"Since Jesus' commitment to nonviolence did not share your modern rationale, it falls apart when materialism is imposed"

How? I don't hold a "modern rationale". I prefer a post-modern view that does not evaluate stories based on modern "fact or lie" tests. I try to place stories in context of their setting and genre and evaluate them for their meanings rather than insisting they fit a modern historical or scientific application in order to have value.

"How can you say resorting to nonviolence in resisting empire "works"? It did for Gandhi, yes, but did it work for Jesus? It got him killed. It got many of his followers killed. It got anabaptists killed."

Non-violence has worked. Gandhi is a good example (maybe one of the best). Since the authors had Jesus crucified (i actually think the historicity is somewhat plausible but we can't be positive) I think they were presenting the horrors of empire and its inevitable outcome. We've seen it play out again and again, but our stories are making the claim that their actions won't prevail. God vindicated Jesus in the story, right? That was the authors making sense of how they go on living in a world that then had no temple, no Jewish real nation, and little hope. We have real historical examples from non-religious texts showing Jewish peasants (maybe those following jesus) staging non-violent protests against the empire. It is possible they were following Jesus' instructions. Either way, it proves that non-violence was one of the options seen by some. Non-violence was not the final choice for Israel. It may still be suffering from that choice.

We don't have many examples of non-violence working because it hasn't been used much. But I have countless examples of the alternative failing. On that evidence, I chose non-violence and justice (the way of Jesus) as "the way". The lack of other great examples is why I lean heavily on Jesus. That's why I'm Christian. I've seen what Jesus' spirit in the hands of a Ghandi incarnating him can accomplish.
Yesterday at 6:26pm

X wrote:

These were the items you didn't address...

Your claim here is that people would not have followed the way of Jesus if the stories were not historically accurate. To make that claim, you need to establish 1) that millions of people only ever follow religious claims if those religious claims are historical accurate. 2) Some Christians were killed for their metaphysical views (that they were killed because they believed resurrections and healing were possible). 3) that being Christian necessarily meant changing from one metaphysical view of the universe to another.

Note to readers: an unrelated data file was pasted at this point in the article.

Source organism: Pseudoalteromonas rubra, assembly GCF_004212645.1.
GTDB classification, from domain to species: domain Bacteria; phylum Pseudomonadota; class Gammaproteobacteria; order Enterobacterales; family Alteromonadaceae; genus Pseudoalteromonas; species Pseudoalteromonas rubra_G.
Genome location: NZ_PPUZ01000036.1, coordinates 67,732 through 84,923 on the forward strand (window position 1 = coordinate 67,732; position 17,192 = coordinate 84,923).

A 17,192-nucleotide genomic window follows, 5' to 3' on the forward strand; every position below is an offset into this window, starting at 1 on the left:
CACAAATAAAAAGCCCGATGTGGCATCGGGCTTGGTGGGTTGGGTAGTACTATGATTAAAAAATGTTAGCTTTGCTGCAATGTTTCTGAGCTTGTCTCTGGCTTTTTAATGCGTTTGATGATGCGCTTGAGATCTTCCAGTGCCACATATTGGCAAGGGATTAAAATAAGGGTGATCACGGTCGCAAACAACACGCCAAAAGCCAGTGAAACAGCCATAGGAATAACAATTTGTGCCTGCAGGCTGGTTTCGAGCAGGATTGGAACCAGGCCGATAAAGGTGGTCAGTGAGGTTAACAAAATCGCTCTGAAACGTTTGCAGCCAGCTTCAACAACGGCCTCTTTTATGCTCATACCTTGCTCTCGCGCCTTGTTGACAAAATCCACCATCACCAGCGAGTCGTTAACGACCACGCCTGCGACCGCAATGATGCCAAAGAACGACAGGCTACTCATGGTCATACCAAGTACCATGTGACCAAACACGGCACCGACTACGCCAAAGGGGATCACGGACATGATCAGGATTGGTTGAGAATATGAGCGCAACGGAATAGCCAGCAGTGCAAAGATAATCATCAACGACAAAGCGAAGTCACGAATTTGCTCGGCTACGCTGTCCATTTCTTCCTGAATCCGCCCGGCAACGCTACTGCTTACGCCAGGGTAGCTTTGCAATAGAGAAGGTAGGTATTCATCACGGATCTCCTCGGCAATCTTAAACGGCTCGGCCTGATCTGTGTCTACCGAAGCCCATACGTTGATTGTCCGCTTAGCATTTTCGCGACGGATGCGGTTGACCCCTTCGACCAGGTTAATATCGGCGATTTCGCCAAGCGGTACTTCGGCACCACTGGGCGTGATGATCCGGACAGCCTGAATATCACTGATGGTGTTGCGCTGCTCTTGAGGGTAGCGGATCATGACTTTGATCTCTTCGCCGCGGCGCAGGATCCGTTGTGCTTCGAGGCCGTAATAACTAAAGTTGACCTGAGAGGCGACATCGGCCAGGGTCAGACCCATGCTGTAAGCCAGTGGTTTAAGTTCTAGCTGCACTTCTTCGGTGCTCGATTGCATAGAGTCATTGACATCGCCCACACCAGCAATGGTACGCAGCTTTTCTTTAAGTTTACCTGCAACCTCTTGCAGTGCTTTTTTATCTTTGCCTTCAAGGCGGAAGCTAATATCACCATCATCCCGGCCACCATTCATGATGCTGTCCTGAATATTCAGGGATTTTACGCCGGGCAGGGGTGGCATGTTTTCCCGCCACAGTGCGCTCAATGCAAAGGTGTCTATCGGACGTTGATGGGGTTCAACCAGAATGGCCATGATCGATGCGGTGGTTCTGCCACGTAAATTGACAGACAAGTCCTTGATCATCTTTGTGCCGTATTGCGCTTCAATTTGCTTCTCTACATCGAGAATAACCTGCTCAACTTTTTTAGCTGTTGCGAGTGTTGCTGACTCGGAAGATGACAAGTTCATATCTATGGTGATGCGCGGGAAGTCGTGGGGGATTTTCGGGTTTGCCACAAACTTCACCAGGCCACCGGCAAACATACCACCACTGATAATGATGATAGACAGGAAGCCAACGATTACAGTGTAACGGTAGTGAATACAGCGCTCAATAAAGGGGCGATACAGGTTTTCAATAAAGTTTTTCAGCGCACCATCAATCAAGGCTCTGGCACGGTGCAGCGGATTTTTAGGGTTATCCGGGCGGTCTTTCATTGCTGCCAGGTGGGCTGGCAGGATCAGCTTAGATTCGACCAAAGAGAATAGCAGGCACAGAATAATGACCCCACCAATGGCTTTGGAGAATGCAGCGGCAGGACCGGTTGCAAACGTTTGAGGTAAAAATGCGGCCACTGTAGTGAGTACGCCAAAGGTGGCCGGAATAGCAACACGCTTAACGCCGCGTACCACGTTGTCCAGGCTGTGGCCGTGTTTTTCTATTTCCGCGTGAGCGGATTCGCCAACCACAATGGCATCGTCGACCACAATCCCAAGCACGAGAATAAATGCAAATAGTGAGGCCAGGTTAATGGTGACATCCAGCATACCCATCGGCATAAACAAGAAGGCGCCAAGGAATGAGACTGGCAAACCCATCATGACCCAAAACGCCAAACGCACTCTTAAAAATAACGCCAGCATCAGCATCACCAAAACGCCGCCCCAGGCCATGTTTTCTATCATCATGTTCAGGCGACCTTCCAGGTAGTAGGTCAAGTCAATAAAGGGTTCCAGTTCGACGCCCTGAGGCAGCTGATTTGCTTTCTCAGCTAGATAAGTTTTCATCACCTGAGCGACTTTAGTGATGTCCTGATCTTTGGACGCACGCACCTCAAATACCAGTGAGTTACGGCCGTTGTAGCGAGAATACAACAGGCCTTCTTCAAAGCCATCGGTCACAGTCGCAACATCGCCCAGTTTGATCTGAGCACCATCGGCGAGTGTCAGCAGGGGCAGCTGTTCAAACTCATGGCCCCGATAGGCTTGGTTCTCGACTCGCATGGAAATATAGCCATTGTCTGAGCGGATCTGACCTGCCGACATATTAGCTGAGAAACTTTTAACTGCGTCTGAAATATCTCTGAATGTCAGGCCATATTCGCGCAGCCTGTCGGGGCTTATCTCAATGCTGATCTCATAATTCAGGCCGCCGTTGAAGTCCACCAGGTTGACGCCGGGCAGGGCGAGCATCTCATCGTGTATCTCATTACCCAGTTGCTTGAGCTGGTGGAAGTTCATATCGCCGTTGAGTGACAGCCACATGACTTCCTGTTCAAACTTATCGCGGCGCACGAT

Yesterday at 6:26pm

Andrew Cornelius wrote:

I didn't say you were "excluded." I just don't think your worldview makes sense. Now, however, I get why you appeal to Jesus in that you're after an example of nonviolence and anti-imperialism. Yet I would think, given your statements concerning pragmatic nonviolence, the myth of Gandhi would be more pertinent and useful to you. His nonviolent efforts were much more productive and effective than Jesus'. As a result, I think you should chose his narrative instead and "believe in" Gandhi.

God is just. Justice isn't God.

So if we're done, we're done. Thank you for your contributions.
Yesterday at 6:38pm

X wrote:


The Jesus story is Gandhi's myth. It was tolstoy's retelling of the Jesus story titled, "the kingdom of God is within you", that inspired Gandhi. Believing in Gandhi (which I do) is believing in Jesus. They are the same story because the core meaning of their myths are the same - to stand in non-violent opposition to the injustice of empire.

I can't choose between Gandhi and Jesus, I can only choose to side with them or with empire. They both stand with God (justice).

Jesus' narrative continues to be productive. I'm not sure why you think it failed or why you think it can't work. Jesus is alive. He lives! His narrative lives in us as it lived through Gandhi and MLK, and many others. Gandhi heard the Gospel of Jesus through Tolstoy and responded by taking on the spirit of Christ and incarnating it in his own life and the lives of millions. So unlike Tom's accusations, I accept the spirit of Christ when I seek to take on the attitude, character, mission, and methods of Jesus.

Do you still claim that people would not have followed the way of Jesus if the stories were not historically accurate? If so, i really would like you to specifically address those 3 items to support your argument.

Are you no longer insisting that being Christian requires a supernatural view about metaphysics? Are you going to retract your statement that Christianity is incompatible with a naturalistic view and therefore I'm not a Christian?
Yesterday at 7:15pm

Tom Usher wrote:


You tried.